Last week, Microsoft reintroduced the Windows 10 October 2018 Update (version 1809) to the masses. The update returned after a month-long hiatus after Microsoft paused it due to several issues. Now the company is facing another issue and is actively blocking the installation of the October 2018 Update.
Some adopters of Windows 10 version 1809 are experiencing audio loss through HDMI, DisplayPort, and USB-C connected monitors. This seems to have been caused by the October 2018 Update.
Microsoft says the issue is caused by Intel’s new Display Driver. This was released in September but is not compatible with Windows 10 version 1809. Redmond confirms that the problem is due to “OEMs that accidentally turned on unsupported features in Windows.”
Intel Display Driver versions affected include 188.8.131.5244 and 184.108.40.20645. Because of the problem, Microsoft has blocked users running these drivers from updating to Windows 10 October 2018 Update.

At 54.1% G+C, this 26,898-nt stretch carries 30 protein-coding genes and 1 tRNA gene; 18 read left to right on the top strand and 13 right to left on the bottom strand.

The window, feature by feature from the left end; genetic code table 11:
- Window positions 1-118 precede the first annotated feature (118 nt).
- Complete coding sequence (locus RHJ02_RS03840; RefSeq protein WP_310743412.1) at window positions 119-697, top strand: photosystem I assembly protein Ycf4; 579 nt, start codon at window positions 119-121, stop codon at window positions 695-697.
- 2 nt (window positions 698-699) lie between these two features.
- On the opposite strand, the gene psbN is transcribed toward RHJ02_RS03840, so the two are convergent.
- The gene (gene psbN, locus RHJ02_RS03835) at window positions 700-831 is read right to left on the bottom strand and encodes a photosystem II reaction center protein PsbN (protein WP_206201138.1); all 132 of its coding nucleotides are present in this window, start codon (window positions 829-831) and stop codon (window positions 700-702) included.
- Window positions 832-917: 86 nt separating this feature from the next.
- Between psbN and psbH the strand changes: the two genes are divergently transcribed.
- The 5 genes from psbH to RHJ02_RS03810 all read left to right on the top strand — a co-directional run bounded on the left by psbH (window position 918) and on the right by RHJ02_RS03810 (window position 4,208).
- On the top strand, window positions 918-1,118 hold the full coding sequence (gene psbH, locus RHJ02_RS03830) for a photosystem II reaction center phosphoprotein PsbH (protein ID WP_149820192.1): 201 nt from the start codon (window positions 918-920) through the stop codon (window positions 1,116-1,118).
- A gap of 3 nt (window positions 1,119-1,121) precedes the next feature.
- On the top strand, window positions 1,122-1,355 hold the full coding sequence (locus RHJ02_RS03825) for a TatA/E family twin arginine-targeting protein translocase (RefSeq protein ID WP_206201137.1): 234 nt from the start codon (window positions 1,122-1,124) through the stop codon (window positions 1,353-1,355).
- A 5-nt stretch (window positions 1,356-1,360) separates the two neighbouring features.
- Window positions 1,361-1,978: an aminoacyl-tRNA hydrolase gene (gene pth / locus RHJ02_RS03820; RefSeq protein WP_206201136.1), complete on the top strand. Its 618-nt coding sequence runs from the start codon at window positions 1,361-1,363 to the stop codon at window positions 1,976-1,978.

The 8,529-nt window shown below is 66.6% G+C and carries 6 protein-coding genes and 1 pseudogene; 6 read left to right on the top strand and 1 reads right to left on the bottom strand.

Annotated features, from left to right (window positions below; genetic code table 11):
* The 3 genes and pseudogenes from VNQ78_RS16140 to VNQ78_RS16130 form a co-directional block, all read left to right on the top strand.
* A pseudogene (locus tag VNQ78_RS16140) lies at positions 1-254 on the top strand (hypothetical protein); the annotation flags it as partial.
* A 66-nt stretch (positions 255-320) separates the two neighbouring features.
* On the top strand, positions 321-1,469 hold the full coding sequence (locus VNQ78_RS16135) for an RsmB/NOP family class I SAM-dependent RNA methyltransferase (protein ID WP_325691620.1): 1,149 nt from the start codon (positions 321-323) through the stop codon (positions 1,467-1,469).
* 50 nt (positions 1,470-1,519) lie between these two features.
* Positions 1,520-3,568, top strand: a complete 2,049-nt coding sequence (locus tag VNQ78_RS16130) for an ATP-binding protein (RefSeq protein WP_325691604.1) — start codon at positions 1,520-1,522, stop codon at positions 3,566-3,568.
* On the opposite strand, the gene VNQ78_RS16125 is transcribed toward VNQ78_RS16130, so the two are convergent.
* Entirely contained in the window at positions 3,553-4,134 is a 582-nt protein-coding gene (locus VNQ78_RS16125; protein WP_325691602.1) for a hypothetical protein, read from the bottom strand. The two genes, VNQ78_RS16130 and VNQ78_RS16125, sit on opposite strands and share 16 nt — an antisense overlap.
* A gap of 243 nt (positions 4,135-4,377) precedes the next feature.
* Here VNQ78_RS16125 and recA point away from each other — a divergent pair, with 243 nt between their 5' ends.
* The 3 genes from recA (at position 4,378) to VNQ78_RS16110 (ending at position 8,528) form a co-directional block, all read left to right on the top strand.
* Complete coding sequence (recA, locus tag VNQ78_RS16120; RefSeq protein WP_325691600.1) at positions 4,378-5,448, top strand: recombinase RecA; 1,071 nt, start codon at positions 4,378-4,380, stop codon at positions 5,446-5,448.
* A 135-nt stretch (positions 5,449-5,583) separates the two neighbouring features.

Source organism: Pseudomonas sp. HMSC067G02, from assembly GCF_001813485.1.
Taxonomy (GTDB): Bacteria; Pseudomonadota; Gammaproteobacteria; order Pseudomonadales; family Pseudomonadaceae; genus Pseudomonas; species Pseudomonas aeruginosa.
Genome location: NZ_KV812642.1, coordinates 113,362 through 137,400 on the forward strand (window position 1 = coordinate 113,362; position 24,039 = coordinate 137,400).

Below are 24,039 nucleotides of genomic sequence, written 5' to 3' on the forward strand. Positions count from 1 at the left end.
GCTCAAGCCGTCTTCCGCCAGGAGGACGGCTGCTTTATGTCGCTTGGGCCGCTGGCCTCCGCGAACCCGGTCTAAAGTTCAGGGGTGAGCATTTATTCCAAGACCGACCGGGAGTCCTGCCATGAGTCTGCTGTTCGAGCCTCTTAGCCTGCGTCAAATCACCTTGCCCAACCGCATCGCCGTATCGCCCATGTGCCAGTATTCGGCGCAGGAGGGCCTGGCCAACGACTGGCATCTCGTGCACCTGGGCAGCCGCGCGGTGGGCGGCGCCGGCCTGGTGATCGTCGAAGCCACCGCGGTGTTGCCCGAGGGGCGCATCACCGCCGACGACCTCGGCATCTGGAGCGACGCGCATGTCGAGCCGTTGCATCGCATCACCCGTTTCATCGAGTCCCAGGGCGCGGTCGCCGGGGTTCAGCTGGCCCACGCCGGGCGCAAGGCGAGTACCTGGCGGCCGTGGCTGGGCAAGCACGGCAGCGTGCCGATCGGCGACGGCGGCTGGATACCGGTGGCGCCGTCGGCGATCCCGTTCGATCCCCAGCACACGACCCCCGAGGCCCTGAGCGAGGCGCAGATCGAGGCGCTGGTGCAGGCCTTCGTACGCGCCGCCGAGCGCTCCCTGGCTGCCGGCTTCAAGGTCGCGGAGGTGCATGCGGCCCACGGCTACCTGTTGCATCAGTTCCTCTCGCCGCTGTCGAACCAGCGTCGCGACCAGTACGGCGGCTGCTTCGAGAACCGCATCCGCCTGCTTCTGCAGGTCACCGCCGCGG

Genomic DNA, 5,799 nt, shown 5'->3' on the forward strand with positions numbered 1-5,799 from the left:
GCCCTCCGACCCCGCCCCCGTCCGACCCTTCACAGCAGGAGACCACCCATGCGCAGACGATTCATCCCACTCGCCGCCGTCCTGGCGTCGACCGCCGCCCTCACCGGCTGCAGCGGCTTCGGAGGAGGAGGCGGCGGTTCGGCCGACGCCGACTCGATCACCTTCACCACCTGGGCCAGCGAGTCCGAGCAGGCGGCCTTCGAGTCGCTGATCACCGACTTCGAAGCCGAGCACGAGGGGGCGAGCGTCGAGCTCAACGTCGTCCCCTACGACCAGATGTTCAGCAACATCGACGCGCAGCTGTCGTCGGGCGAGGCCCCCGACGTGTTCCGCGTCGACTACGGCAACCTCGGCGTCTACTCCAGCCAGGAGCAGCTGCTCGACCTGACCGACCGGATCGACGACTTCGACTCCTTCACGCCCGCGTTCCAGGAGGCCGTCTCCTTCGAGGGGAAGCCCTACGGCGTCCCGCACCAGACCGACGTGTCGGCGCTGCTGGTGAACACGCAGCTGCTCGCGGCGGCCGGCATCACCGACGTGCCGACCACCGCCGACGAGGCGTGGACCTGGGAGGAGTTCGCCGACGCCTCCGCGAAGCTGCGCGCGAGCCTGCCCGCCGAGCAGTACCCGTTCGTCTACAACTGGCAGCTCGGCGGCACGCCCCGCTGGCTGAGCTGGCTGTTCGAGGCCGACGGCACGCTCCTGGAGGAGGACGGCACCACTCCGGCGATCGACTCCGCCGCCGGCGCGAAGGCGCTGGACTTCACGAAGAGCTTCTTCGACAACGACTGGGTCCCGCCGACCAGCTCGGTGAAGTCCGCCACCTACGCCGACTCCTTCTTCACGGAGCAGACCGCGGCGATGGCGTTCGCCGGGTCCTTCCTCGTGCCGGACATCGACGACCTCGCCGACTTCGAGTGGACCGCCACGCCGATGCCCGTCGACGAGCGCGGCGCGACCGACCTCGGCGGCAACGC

So, this is in effect another mini-pause for the update, albeit only for select users. For users already with version 1809 and suffering problems because of the incompatible drivers, Microsoft says they should contact support or visit this page. The company will provide a runnable file that turns off the features in the driver.
To know if your PC is running these Intel Display Drivers:
- Open Device Manager in Windows 10
- Select Display Adapters and expand it,
- Right click on Intel UHD graphics device and select Properties, click driver tab
- Check the driver version
The question here is whether this is Microsoft’s fault. Clearly Intel should be testing drivers in preview as like all developers it has access to Insider builds. To release a new driver in September ahead of a known Windows update in October, and not have compatibility for said update, is a bit negligent.
On the other hand, Microsoft still has a responsibility to ensure the stability of Windows through a release build. Maintaining good driver support should be a basic underpinning of achieving a stable platform.